Biopolym. Cell. 2019; 35(3):177-178.
Chronicle and Information
Nuclear Vinculin involvement in mouse spermatogenesis
1Flachs P., 1Darasova A., 1, 2Hozak P.
  1. Laboratory of Epigenetics of the Cell Nucleus, Institute of Molecular Genetics of the ASCR, division BIOCEV
    Prague, Czech Republic
  2. Laboratory of Biology of the Cell Nucleus, Institute of Molecular Genetics of the ASCR
    Prague, Czech Republic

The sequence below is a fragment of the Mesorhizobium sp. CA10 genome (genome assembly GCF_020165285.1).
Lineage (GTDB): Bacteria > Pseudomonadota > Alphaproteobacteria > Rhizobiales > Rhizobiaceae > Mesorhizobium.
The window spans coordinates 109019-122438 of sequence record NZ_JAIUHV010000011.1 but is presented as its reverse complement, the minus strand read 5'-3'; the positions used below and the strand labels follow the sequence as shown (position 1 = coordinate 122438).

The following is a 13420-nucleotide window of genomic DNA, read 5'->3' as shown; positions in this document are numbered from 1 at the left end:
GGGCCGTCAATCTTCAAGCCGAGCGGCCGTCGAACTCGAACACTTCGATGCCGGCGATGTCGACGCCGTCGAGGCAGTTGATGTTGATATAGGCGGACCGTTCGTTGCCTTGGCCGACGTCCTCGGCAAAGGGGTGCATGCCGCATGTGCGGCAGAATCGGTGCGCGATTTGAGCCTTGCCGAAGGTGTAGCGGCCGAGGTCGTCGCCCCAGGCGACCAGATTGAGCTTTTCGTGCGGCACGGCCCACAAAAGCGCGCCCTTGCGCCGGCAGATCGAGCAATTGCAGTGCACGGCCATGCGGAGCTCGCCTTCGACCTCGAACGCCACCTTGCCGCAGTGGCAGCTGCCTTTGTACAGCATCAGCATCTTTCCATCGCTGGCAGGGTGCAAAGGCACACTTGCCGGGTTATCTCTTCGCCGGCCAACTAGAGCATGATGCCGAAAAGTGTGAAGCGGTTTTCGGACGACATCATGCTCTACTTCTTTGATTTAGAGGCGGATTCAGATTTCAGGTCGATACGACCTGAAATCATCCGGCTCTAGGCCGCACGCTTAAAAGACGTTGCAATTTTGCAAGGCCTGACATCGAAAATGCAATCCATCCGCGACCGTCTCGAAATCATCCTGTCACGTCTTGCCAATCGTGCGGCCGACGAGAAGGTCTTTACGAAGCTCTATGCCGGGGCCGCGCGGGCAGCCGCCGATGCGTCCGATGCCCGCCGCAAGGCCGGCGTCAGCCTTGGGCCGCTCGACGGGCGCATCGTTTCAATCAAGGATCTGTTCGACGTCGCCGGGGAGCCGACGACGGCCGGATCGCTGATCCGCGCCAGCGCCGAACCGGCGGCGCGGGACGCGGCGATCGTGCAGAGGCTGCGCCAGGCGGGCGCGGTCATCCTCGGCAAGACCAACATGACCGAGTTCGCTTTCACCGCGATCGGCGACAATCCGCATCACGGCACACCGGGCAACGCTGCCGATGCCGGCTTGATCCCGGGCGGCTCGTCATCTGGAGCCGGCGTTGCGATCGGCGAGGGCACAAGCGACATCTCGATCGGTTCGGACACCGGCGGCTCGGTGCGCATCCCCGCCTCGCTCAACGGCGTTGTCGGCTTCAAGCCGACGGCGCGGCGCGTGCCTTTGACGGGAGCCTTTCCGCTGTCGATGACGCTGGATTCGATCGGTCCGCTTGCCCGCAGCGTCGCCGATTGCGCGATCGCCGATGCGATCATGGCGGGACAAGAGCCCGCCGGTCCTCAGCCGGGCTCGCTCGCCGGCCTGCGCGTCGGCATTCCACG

The focal adhesion protein vinculin (VCL) is a cytoskeletal protein associated with cell-matrix junctions where it acts as a molecular clutch between the actin cytoskeleton and the extracellular matrix via talins and integrins. However, our study reveals new localization and unexpected role of VCL in the nuclei of spermatocytes during Prophase I. In particular, VCL localizes in the nuclear interior along the meiosis-specific structure synaptonemal complex (SC) and in the centromeric regions of homologous chromosomes. To understand the role of VCL in the early meiotic division, we prepared a VCL conditional knock-out mouse model (VCL cKO) where the VCL deletion is manifested explicitly during the early stages of spermatogenesis. In comparison with the wild-type control, our mouse model shows significantly decreased ability of males to sire offspring together with increased percentage of malformed sperm. According to our short-term cultivation experiments primary spermatocytes of VCL cKO males exhibit deficiency in progression throughout late prophase I. Likewise, FACS (fluorescence-activated cell sorting) analysis revealed the enrichment of the prophase I spermatocytes. The chromosomal pairing and the crossing-over formation appear intact. However, spermatocytes in late prophase I show a premature separation of homologous chromosomes with partial loss of the central element of SC and significantly increased distance between the centromeres. Taken together, our findings indicate that VCL plays an important role in the meiotic progression. We show that the VCL deletion in spermatocytes leads to considerable abnormalities on the level of chromosomal desynapsis which in the end results in the decreased breeding capability of VCL cKO males. Funding: This study is supported by the CSMS scholarship, GACR (16-03403S), the project „BIOCEV“ (CZ.1.05/1.1.00/02.0109) and Light Microscopy Core Facility, IMG ASCR.